Exploring cultures, countries and comfort zones
Surviving a long Haul
For many speakers, regular air travel is just part of doing business.
Make long flights more comfortable—and tolerable—by following
SeatGuru.com features more than 700
aircraft seat maps from over 95 different
airlines, with seat reviews and a color-coded system that identifies superior
and substandard seats. Green indicates
a “good” seat, red is a “poor” seat, and
yellow means “be aware”—the seat may
have less legroom or something else you
should know about. The site also provides airline-specific information regarding
on-flight amenities, check-in, baggage,
unaccompanied minors, and traveling with
infants and pets.
Find the best airplane seat while on the
go with SeatGuru’s mobile app that has
legroom, seat width, seat recline and other
information optimized for your Blackberry
or other electronic devices. You also can
visit SeatGuru’s Facebook page to read
users’ comments or post your own.
If you’re stuck in a crowded econ-omy-class seat, you can avoid deep vein
thrombosis by walking up and down the
aisle or doing some exercises while seated
to promote circulation. You also should
consider taking an aspirin before flying
for its blood-thinning properties. Plan to
wear loose-fitting shoes as your feet may
swell during the flight. If you remove your
shoes, you’ll want to slip them on again
easily and painlessly.
Keeping hydrated is essential to good
health on any flight, but even more impor-
tant on long flights that last more than
a few hours. Don’t wait until you feel
extremely thirsty to ask the flight atten-
dant for a beverage—by that point, you
could already be on the road to dehydra-
tion and illness. Stick to water instead of
sodas and liquor, as virtually everything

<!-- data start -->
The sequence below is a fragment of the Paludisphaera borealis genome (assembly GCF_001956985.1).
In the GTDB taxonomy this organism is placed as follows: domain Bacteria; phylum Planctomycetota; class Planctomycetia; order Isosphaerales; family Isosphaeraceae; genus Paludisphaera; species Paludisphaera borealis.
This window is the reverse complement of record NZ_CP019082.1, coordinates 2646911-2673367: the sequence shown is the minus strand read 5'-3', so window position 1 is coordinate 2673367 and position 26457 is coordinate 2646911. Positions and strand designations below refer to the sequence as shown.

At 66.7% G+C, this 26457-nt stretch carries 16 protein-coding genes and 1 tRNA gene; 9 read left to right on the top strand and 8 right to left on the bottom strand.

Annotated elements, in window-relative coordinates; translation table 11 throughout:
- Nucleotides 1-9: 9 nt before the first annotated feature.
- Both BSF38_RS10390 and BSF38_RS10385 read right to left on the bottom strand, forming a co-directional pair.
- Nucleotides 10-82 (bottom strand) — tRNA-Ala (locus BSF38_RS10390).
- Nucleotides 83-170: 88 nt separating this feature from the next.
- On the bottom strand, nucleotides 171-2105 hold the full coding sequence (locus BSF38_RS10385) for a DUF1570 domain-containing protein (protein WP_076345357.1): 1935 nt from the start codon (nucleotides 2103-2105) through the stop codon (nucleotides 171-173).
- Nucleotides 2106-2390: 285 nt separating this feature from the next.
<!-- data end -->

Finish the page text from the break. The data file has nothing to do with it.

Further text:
except water and juice promotes dehydra-
tion. For convenience, pack some water
bottles in your carry-on.
Nothing ruins a flight more than motion
sickness, which is a common distur-
bance of the inner ear caused by repeated
motion that upsets your equilibrium. It
can develop from the turbulence in an
airplane. The symptoms are nausea, vom-
iting, dizziness, sweating and feeling plain
yucky. To lessen the severity of symptoms
or eliminate them entirely, here are some
steps you can take:
• Avoid spicy or fatty foods that
may worsen motion sickness in
• Avoid foods with strong odors.
• Sit in the middle (over the wing),
which is the calmest area of an
• Take Dramamine, an antihistamine
used to treat the nausea, vomiting or
dizziness caused by motion sickness.
To prevent motion sickness, start
taking this medicine 30 minutes to
one hour before you travel.
If you can’t stomach it any longer,
grab an airsickness bag in the seat pocket
in front of you. After the flight, you can
discard the bag in the bin in the lavatory
or hand it over—with apologies—to the
flight attendant who may insist on wearing
plastic gloves to handle it. That’s what the
call button is for, isn’t it?
Moisturize your hands and face before
and during your flight because the cabin
air will be very dry. Don’t forget to pack
deodorant, brush or comb, and a toothbrush and toothpaste (especially if you
have motion sickness—see above) in your
carry-on so you can freshen up during the
flight and be ready to face the world confidently when you land.
Speaker editor in chief Barbara
Parus is going to follow these
travel tips when she takes a
long flight this month. Contact
her at email@example.com.